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Re: Working Group Decision on ISSUE-120 rdfa-prefixes

From: Kurt Cagle <kurt.cagle@gmail.com>
Date: Thu, 7 Apr 2011 17:58:05 -0400
Message-ID: <BANLkTikB9kHQAVQ-HhSoz8W5D7kz7n9v+g@mail.gmail.com>
To: Sam Ruby <rubys@intertwingly.net>
Cc: "Tab Atkins Jr." <jackalmage@gmail.com>, James Graham <jgraham@opera.com>, HTML WG <public-html@w3.org>
A few quick comments here, as one who works with RDFa regularly for
organizations such as the Library of Congress.

1) One of the principle reasons for prefixes in the first place is to
differentiate between two distinct ontologies that may be coexistent in HTML
content. Given the looser version of RDFa within HTML, the hope that such
prefixes can be associated with specific namespaces is probably unrealistic,
though there was some significant work that Liam Quinn did with regard to
RDFa and namespaces that i believe was floated around August of 2009 that
should be referred to there as potential alternatives for binding such
prefixes to their associated namespaces inline within an HTML "no
namespaces" context. However, the use case still stands, and if anything is
becoming more signficant within the corpus of RDFa enabled content ...
especially in those situations such as Drupal where there is a distinct
correlation between RDFa and binding of terms across multiple categories
(which is just another flavor of namespace).
2) Google produces RDFa output in a number of different contexts, and in
general does it right. This is also true of Wikipedia (and its associated
Freebase and DBPedia systems) and a number of news organizations, of which
the New York Times and Reuters are both useful examples.  Basing
standardization of RDFa usage on one platform (Facebook) seems to be a
questionable precedent to use, even if it reflects the CURRENTLY largest
provider. There are indications that RDFa interest is growing dramatically
among larger commercial content providers, which usually also indicates that
the number of organizations that ARE using RDFa correctly are also likely to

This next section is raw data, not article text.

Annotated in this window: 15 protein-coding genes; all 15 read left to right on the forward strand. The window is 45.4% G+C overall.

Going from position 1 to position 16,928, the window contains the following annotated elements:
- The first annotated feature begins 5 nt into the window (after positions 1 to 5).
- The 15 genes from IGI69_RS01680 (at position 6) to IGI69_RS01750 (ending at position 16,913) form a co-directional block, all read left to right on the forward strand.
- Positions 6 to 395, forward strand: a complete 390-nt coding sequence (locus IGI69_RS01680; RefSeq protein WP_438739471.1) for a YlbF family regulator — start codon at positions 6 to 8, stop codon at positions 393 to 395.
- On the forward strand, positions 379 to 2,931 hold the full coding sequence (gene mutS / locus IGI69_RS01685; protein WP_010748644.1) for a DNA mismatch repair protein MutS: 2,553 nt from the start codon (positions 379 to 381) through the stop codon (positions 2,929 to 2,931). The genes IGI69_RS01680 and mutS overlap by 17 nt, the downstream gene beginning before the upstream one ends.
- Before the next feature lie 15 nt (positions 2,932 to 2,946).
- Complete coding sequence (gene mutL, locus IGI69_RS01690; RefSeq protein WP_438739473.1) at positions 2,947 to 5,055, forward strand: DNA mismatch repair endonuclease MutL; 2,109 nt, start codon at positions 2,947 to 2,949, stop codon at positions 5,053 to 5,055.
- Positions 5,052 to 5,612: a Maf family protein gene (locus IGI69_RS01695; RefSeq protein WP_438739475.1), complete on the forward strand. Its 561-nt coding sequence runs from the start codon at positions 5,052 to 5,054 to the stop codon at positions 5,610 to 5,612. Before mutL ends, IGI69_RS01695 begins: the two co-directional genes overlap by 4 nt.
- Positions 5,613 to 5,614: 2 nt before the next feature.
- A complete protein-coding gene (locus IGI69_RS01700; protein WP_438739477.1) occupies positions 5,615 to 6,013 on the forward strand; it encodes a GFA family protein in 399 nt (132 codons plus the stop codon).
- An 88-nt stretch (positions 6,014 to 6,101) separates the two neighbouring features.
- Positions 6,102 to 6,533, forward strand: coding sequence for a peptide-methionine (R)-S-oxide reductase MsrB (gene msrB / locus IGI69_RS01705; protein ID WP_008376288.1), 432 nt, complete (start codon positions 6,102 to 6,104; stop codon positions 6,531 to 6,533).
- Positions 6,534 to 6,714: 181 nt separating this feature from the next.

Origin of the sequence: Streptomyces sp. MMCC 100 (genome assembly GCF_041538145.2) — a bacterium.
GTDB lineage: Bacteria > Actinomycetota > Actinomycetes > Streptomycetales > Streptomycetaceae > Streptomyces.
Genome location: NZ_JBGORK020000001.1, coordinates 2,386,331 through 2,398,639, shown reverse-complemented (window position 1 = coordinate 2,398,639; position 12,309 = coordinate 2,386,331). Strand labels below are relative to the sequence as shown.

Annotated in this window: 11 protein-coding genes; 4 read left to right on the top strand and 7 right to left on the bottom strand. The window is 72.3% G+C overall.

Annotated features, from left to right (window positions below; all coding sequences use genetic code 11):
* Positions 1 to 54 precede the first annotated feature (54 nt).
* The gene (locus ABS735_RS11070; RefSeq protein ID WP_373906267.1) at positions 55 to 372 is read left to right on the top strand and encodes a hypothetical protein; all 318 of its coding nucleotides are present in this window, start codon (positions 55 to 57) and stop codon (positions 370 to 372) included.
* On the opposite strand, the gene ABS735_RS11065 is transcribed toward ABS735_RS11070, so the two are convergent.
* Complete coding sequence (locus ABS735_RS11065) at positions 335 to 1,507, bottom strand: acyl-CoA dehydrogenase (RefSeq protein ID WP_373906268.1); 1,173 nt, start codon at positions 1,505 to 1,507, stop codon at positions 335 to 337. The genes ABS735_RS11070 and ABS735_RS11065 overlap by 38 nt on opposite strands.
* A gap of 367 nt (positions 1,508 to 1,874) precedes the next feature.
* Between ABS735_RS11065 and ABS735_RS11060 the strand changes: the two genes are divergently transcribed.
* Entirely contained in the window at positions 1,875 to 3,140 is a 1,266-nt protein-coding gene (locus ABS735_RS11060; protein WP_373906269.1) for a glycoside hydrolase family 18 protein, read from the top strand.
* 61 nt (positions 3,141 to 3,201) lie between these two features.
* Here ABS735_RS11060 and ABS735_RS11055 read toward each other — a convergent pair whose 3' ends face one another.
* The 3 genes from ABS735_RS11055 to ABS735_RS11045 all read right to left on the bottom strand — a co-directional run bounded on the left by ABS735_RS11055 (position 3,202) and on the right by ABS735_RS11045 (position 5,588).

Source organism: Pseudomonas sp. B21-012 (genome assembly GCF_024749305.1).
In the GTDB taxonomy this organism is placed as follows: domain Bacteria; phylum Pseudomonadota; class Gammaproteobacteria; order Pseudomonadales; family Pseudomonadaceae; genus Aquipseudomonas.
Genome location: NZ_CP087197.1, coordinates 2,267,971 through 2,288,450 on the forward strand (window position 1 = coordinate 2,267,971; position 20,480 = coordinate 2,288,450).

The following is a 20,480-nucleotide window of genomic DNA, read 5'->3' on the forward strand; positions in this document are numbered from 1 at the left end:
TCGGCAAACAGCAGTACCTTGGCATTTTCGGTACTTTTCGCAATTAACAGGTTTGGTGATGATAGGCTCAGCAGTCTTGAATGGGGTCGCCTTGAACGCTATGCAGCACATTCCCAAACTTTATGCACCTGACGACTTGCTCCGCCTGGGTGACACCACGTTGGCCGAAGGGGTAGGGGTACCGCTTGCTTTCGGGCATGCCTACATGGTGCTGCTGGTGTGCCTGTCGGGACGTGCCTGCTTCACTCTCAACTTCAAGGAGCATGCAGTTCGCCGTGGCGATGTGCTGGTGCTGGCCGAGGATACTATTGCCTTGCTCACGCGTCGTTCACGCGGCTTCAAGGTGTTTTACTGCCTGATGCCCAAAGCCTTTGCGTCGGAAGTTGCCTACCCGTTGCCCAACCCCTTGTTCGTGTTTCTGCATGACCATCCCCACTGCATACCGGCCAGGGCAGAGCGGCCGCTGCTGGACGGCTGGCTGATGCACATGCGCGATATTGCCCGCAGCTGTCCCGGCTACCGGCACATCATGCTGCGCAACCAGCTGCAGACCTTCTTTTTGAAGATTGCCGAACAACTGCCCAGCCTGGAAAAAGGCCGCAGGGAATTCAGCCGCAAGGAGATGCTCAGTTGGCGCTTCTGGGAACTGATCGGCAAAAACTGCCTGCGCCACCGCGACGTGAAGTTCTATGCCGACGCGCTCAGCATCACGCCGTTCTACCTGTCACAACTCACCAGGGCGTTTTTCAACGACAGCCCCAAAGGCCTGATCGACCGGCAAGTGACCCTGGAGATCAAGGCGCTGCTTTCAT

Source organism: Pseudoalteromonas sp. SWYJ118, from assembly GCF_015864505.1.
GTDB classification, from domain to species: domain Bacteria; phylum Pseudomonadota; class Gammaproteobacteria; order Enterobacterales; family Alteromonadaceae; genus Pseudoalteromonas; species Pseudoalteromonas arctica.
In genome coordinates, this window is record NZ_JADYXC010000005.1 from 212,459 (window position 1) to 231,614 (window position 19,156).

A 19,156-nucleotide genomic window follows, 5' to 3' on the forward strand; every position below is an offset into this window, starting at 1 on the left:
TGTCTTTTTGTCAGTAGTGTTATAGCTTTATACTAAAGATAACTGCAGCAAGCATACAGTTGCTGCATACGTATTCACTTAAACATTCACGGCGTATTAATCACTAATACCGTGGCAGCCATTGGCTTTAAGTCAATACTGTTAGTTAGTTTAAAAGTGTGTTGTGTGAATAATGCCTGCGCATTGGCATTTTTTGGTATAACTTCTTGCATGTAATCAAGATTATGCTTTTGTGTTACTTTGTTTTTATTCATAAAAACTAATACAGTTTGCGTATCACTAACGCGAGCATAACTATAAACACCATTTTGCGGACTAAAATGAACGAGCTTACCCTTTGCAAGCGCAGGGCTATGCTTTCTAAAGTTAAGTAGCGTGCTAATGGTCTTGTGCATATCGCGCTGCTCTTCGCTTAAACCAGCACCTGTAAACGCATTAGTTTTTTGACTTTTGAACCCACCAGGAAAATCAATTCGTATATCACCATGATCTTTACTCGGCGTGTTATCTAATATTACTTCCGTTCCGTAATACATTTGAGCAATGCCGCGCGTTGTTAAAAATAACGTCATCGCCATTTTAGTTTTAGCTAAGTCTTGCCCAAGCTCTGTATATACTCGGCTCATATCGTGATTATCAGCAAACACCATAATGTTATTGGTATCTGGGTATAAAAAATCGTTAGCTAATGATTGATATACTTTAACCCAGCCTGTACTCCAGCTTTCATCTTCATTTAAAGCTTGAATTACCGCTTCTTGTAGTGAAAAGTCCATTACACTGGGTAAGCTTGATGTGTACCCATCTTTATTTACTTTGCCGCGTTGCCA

be growing.
3) I would advocate that the HTML Working Group consider the possibility of
establishing a white list of standardized RDF prefixes that will be
interpreted properly by browsers even in the absence of binding URIs, and
that some mechanism also be established that would provide a way to identify
new prefixes for formal identification when the prefixes are not in this
white list ( I know, proposing that mechanism would be preferable, and I
hope to do so at some point soon).
4) I would contend that now, and for the foreseeable future, most RDFa will
NOT in fact be generated by hand coding, but instead will be generated via
some formal generative algorithm or user interface mechanism. The amount of
hand coding of HTML will likely be far smaller (perhaps by several orders of
magnitude) to the RDFa assertions introduced by document enrichment programs
in particular. As such, any purported complexity of RDFa will mostly likely
fall not upon the naive HTML coder but upon the developer of these
algorithms, who likely will have a far higher incentive to get it right -
Facebook not withstanding.
RDF by itself is far from trivial in its conceptual complexities - but the
benefits of embedding RDFa within content usually makes it worthwhile for
several classes of institutional developers - government entities such as
the Library of Congress, news and information providers such as the New York
Times (which has been doing RDFa with great results for several years),
reference entities such as Wikipedia and so forth, as well as internal
corporate systems that make use of HTML-centered document management
systems. In most of these cases, such RDFa assertions become critical for
both determining relevant content used by external systems and provide means
to activate linkages automatically to other points in the system where it is
no longer feasible to maintain such linkages manually.

Kurt Cagle
Information Architect
Avalon Consulting
c <kurt.cagle@gmail.com>aglek@avalonconsult.com
443-837-8725



On Thu, Apr 7, 2011 at 3:55 PM, Sam Ruby <rubys@intertwingly.net> wrote:

> On 04/07/2011 11:59 AM, Tab Atkins Jr. wrote:
>
>> On Thu, Apr 7, 2011 at 5:34 AM, Sam Ruby<rubys@intertwingly.net>  wrote:
>>
>>> Operationally, there is little difference between quickly responding --
>>> even
>>> to reasonable inquiries -- and ongoing discussion.  Additionally, I would
>>> rather not discuss decisions that already are the subject of a Formal
>>> Objection.
>>>
>>
>> Note that jgraham's new information and intended action regarding a
>> new change proposal are both directly relevant to my objection; it was
>> precisely the discarding of similar information that caused me to
>> raise the objection in the first place.
>>
>
> Thanks.
>
> It is my expectation that the chairs will not come to a consensus on
> James's request[1][2] until midweek next week at the earliest given our
> other priorities.
>
> Just as a heads up, should this issue ultimately get reopened, I will
> likely follow up with a request that you voluntarily withdraw your formal
> objection, just like I did for issue-30:
>
> http://lists.w3.org/Archives/Public/www-archive/2011Mar/0004.html
>
>  ~TJ
>>
>
> - Sam Ruby
>
> [1] http://lists.w3.org/Archives/Public/public-html/2011Apr/0153.html
> [2] http://lists.w3.org/Archives/Public/public-html/2011Apr/0154.html
>
>
Received on Thursday, 7 April 2011 21:59:04 UTC

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